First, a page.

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The pros and cons of installing a thatch roof

19 Oct 2015

Thatched roofs have endured for thousands of years. Offering a durable roofing option, they not only add character to a charming cottage, but to a modern home as well.

Because thatch is a sustainable material (although more expensive than a tiled roof), it’s becoming a more popular roofing option for new cottages and modern and contemporary styled homes.

There are pros and cons to having a thatched roof, and it helps to know what to expect if you are considering adding a thatched roof on your house.

There's no denying that a thatched roof adds appeal to any home. Because thatch is a sustainable material (although more expensive than a tiled roof), it’s becoming a more popular roofing option for new cottages and modern and contemporary styled homes.

Grown locally in abundance, thatch is an eco-friendly roofing option. Here in South Africa, we have an abundance of grasses that are suitable for thatching, and the timber framing system used to mount a thatch roof consists of pine or eucalyptus from local forests around the country.

Advantages of a thatch roof

1. When installed professionally, regularly maintained and sited away from overhanging trees, thatch can offer a durable roofing option that has a lifespan of anywhere from 15 to 20 years.

2. As a natural material, thatch is the best insulated roofing option for a home.

One of the most beautiful features of a thatched roof home is when it is crafted into natural free-flowing shapes, adding character and personality.

In South Africa, and in many other warm climate regions around the world, thatch is the preferred roofing choice due to its natural insulation properties. A thatched roof maintains a cool house in summer and a warm home in the cold winter months.

3. Over time, the natural material becomes darker, blending with the surrounding countryside, offering a more natural approach to roofing a modern home. This is why so many game farms and lodges use a thatched roof option.

4. A thatched roof is one of the most eco-friendly ways of roofing a home. Materials are easily grown, and harvesting this natural resource requires little or no machinery. And, although more labour intensive and therefore more expensive than other roofing options, most thatching materials are harvested in rural communities, providing much needed jobs and support.

5. One of the most beautiful features of a thatched roof home is when it is crafted into natural free-flowing shapes, adding character and personality. Thatch is a versatile material when it comes to covering irregular roof structures.

The risk of fire cannot be ignored and many thatchers recommend a fireboard as an added security measure.

6. Thatching creates a relatively low-cost means of adding on to your home by utilising roof space that would otherwise have been wasted. Plus, the high open ceilings give rooms a spacious feel.

Disadvantages of a thatch roof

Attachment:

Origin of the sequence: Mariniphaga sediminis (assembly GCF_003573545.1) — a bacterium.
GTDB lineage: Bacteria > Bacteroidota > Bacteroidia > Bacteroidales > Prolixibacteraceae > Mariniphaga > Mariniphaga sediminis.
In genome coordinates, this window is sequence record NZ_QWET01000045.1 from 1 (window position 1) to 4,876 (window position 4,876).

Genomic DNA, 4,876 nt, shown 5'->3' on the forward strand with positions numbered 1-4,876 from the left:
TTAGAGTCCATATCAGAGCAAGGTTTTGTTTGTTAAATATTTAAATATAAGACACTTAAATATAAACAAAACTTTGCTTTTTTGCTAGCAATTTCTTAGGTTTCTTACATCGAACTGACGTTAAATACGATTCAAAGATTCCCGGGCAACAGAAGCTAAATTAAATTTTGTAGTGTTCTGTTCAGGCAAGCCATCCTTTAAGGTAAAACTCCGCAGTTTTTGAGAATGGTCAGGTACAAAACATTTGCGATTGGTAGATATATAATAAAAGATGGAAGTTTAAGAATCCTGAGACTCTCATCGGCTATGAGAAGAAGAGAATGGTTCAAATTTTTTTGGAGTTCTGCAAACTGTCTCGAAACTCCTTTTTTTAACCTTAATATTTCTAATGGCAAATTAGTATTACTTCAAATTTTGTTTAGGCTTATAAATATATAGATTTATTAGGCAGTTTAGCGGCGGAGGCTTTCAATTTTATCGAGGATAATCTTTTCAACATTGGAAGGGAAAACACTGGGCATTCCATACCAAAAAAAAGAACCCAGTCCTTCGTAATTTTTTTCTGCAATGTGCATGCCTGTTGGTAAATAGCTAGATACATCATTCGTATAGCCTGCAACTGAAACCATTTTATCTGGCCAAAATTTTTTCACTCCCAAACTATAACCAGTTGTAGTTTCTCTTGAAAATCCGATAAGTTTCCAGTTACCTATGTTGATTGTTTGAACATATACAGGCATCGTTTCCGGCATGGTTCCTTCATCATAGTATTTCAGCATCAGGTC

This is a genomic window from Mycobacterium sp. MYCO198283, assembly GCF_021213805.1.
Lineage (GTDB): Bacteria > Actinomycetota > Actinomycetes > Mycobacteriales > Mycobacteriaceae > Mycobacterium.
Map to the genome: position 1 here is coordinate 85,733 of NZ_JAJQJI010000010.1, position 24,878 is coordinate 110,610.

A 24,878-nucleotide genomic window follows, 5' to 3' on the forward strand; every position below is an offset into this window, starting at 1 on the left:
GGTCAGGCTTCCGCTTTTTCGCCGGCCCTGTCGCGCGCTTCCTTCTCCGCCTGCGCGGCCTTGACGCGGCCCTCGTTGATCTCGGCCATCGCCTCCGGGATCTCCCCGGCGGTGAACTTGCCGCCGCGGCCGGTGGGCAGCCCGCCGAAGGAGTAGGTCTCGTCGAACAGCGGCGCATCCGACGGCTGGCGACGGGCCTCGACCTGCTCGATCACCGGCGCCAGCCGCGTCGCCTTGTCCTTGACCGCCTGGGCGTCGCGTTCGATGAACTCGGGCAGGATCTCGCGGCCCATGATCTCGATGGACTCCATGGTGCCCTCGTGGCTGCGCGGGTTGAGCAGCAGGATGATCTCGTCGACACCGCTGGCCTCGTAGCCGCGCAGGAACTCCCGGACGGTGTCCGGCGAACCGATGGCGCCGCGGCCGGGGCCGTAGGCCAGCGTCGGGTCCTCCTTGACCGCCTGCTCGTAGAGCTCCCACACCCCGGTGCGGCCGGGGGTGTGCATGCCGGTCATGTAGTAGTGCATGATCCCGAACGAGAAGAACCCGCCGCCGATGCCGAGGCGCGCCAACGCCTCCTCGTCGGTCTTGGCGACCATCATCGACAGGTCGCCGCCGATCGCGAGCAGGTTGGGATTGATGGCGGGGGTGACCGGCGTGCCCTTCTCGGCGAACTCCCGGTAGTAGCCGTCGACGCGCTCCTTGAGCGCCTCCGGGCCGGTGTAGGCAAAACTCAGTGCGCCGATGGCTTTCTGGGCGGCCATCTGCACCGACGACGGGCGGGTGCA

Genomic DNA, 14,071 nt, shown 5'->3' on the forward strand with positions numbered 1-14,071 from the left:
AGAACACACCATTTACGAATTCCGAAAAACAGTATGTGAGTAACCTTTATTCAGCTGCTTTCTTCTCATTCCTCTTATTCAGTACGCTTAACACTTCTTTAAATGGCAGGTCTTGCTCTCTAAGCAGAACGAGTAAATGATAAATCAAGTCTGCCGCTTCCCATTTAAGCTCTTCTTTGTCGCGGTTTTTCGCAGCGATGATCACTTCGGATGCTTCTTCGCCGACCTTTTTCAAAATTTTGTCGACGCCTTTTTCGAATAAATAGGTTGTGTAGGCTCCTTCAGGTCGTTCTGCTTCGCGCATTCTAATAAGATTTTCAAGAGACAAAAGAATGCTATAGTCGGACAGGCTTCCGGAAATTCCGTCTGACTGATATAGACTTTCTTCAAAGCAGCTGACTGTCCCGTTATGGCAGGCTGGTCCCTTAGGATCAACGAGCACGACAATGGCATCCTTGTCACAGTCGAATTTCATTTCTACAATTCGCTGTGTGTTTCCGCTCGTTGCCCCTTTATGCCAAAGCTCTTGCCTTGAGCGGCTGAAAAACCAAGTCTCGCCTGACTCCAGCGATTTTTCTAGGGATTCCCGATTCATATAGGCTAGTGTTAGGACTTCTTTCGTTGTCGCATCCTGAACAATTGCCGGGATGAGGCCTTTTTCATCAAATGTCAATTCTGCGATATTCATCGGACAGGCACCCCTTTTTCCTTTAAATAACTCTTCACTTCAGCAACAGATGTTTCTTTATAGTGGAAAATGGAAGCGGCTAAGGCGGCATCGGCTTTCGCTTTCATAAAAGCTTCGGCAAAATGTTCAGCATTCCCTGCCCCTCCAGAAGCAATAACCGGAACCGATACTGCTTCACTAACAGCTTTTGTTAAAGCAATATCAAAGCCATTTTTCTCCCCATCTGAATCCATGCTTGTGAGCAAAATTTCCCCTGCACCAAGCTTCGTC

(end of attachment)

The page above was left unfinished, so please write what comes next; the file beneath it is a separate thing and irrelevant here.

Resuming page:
1. Because of the labour intensive installation technique involved, a thatch roof is more expensive than most other roofing materials.

2. Insurance premiums will be higher on your home in comparison to other roofing materials.

3. A thatch roof requires annual inspection to ensure that any minor repairs are addressed to prevent the need for expensive repairs at a later stage. The ridge cap, the part of the roof that gets the roughest treatment from the elements, will require more frequent attention. This will not only prevent leaks into the property, but also maintain the structural integrity of a thatch roof.

4. Thatch should be regularly treated with a fire-retardant, especially in drier parts of the country where thatch material can quickly ignite.

Infestations by insects, intrusion by birds or vermin and other forms of damage to the thatch can occur if it is not properly laid and adequately protected.

Methods for treating thatch are based on the impregnation of grass or reed, and other similar products with a combination of biological preservative and fire retardant. 

The risk of fire cannot be ignored and many thatchers recommend a fireboard as an added security measure. Discuss these options with the contractor to select the best method for your thatch roof.

5. The installation of a lightning rod or lightning protection system is required by law. These devices are designed to intercept, conduct and disperse the otherwise disastrous effects of a lightning strike.

6. A fireplace should be properly walled, with a minimum double-wall thickness surround, and the chimney should be fitted with a spark arrestor and be located high enough to reduce the risks associated with stray embers.

7. Infestations by insects, intrusion by birds or vermin and other forms of damage to the thatch can occur if it is not properly laid and adequately protected. Discuss any special treatments with your contractor.

If you decide to install a thatched roof, ensure that the contractor you employ has references from previous installations, and can apply suitable treatments to extend and protect your investment.

Article courtesy of www.home-dzine.co.za.
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Home - Dzine

Home - Dzine

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